“I could tell you, but then I’d have to kill you.” A very limited edition of fifty (50) gorgeous 13×19 inch fine art poster prints will be unveiled at the Rock Art Show in Chicago this weekend. The print is exclusive to the Rock Art Show and is reasonably priced at $75. The subject must remain a secret or there will be a rush on the prints. I can tell you this, however. 11×14 inch pigments prints of this photo of Janis Joplin with Big Brother and the Holding Company will also be available, a poignant shot taken late in 1967, in a small park in Marin County, around the time we started Rolling Stone and before Janis and the band had become super stars. Hope to see y’all there…
I’m headed to the Windy City next weekend to appear at my friend, Scott Segelbaum’s, “Rock Art Show.” The collection of art of and by famous rock and rollers is sponsored by WLS-FM, “The Station That Grew Up With You.” You must come see the hundreds of pieces on display, an amazing assemblage of unique, colorful, collectable and affordable rock and roll art.
I’ll be on hand most of the time; be sure to stop by and say hello. We will have copies for sale of my new book, “The Rolling Stone Years,” which I will gladly autograph for you, as well as two spectacular new prints on display that I’ve never exhibited, this one of a smiling and happy Janis Joplin, the other of Janis with Big Brother & The Holding Company playing outdoors in a small park in Marin County, both from 1967, the year we started Rolling Stone.
See you there!
Baron in action © Jean Fruth
On Thursday evening I had the honor of speaking at Los Angeles’ Annenberg Space for Photography in conjunction with their current photography exhibit, “Who Shot Rock.” It was an enthusiastic crowd – well, nobody got up and left, so I guess that’s something. Following the Q&A session the Annenberg sold, and I signed, copies of “The Rolling Stone Years” until they were sold out.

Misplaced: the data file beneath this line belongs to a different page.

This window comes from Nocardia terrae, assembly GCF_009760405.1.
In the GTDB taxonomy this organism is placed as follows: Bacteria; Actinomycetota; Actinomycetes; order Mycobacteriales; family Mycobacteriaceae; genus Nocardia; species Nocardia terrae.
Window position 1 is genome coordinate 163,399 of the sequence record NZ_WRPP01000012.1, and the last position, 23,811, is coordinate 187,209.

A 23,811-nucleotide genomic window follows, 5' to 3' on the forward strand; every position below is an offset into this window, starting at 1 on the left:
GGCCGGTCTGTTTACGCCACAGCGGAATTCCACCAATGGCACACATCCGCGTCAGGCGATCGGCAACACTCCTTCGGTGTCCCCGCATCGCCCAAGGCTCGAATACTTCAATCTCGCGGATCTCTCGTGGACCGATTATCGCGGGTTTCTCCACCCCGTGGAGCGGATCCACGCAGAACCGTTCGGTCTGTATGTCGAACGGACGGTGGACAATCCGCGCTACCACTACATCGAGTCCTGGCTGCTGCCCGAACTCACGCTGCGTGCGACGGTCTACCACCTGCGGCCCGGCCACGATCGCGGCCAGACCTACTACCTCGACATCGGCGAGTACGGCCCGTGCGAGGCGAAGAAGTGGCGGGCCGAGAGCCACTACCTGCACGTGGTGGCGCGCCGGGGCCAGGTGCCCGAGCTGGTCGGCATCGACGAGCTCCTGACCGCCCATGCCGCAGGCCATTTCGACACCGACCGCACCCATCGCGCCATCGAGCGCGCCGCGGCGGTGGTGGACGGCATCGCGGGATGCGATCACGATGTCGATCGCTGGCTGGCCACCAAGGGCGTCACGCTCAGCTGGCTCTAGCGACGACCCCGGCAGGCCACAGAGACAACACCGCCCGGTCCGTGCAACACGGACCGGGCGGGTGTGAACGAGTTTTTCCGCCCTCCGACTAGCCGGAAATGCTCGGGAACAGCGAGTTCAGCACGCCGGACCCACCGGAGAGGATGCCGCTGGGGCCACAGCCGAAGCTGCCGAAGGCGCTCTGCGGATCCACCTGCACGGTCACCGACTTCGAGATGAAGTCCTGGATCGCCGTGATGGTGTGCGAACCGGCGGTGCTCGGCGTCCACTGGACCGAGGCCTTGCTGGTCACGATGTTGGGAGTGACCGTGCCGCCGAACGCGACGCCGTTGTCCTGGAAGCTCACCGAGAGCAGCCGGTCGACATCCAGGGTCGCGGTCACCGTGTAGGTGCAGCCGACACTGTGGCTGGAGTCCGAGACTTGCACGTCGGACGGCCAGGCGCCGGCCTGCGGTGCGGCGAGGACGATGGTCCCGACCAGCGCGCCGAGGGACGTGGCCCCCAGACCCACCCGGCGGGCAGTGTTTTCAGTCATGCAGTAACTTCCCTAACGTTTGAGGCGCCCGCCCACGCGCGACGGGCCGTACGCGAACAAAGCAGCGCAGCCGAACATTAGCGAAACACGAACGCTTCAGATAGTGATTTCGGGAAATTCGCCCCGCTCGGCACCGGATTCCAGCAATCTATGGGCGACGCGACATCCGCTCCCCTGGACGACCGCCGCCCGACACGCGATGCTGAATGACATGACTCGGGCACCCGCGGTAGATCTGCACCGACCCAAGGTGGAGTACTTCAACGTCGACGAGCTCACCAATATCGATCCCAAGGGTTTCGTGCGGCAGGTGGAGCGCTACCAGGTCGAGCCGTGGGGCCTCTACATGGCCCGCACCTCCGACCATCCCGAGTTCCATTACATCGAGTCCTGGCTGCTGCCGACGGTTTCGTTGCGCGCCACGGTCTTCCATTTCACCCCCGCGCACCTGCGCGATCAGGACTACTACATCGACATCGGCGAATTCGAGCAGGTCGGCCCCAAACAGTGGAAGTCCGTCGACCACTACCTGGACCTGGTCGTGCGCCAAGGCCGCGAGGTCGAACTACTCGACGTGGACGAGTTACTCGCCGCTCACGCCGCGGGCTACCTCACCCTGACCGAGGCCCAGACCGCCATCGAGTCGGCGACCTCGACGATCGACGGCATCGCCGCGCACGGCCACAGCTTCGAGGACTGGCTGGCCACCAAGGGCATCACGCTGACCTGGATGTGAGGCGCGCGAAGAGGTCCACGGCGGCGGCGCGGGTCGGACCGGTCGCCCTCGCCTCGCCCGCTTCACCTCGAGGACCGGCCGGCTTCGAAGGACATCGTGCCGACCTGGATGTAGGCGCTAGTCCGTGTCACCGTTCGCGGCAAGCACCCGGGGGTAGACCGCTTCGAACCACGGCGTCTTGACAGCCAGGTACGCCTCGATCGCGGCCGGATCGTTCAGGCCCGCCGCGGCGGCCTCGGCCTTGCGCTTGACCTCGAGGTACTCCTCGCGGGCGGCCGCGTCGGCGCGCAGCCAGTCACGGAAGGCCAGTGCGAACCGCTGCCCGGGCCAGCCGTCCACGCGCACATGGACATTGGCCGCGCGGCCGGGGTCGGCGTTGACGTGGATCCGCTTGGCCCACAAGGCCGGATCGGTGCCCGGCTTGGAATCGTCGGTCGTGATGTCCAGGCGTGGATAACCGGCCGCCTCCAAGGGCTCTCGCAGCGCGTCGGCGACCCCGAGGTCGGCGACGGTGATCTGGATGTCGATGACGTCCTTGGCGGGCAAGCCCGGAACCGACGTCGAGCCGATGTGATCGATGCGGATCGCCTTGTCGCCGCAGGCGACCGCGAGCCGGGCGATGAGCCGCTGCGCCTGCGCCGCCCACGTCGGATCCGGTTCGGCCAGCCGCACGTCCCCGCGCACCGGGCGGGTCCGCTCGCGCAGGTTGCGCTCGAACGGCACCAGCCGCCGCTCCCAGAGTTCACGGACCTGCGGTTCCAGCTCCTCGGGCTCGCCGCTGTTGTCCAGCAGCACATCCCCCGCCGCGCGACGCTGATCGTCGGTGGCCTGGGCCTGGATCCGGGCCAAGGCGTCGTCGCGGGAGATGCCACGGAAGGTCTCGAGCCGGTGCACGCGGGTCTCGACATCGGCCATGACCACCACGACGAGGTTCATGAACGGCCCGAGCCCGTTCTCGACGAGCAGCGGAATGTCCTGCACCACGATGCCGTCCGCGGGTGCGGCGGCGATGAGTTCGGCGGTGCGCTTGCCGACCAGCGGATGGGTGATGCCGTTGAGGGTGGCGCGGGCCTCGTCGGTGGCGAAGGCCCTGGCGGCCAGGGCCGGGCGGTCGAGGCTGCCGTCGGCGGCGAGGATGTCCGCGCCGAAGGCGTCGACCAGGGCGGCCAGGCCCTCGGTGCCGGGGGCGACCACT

Earlier in the day I visited the enormous 24 foot version of my “Multiplex” image which, thanks to Sam Milgrom of the Mr. Musichead Gallery on Sunset Boulevard, had been installed front and center in the Andaz Hotel, also on Sunset Boulevard. The Andaz is the former Continental Hyatt House, temporary home to many classic rockers and beyond…fondly known as the Continental “Riot” House following visits by some of the more rowdy bands. After the speech and book signing, at the suggestion of Daniel Miller of the Duncan Miller Gallery, we dined in downtown LA at Umami Burger where the noise was too loud and the burgers too good. All in all it was a terrific quick trip to the City of Angels.
Baron in front of a super-sized ‘Multiplex‘ © Jean Fruth
“Flew down the East River and in to the Big Apple at sunset (see the Statue of Liberty?) to continue my 75th birthday celebration, to hang with friends, and to make an appearance on a Photoville panel sponsored by Rock Paper Photo on which I and my pals Julie Grahame, Anna Webber and Ed Baum (of Rock Paper) discussed the complex issues facing music photographers in this day of restrictions and limited access. It was brutally hot; thank goodness Photoville had the presence of mind to erect a “misting tent.” Nevertheless, the discussion was fact filled, was well-received and could have gone on forever. Thanks to those who braved the heat to listen and ask questions.
Photoville itself is a terrific idea, bringing various photographic disciplines together in a creative manner (galleries exhibited their work in overseas shipping containers) in the middle of the relatively new Brooklyn Bridge Park, directly across from the tip of Manhattan and with an eye-level (as opposed to a bird’s eye) view of the Statue of Liberty. Only issue for me personally was the weather; I really don’t do well in high heat and humidity. I would have like to have visited more of the exhibits and will return next year if Photoville itself returns and the weather cooperates. By the way, I was told that later in the day as it cooled off, as the sun began to descend in the west and the lights of the City came on, the Photoville experience changed dramatically into a very magical moment. Wish I could have stayed to experience it…”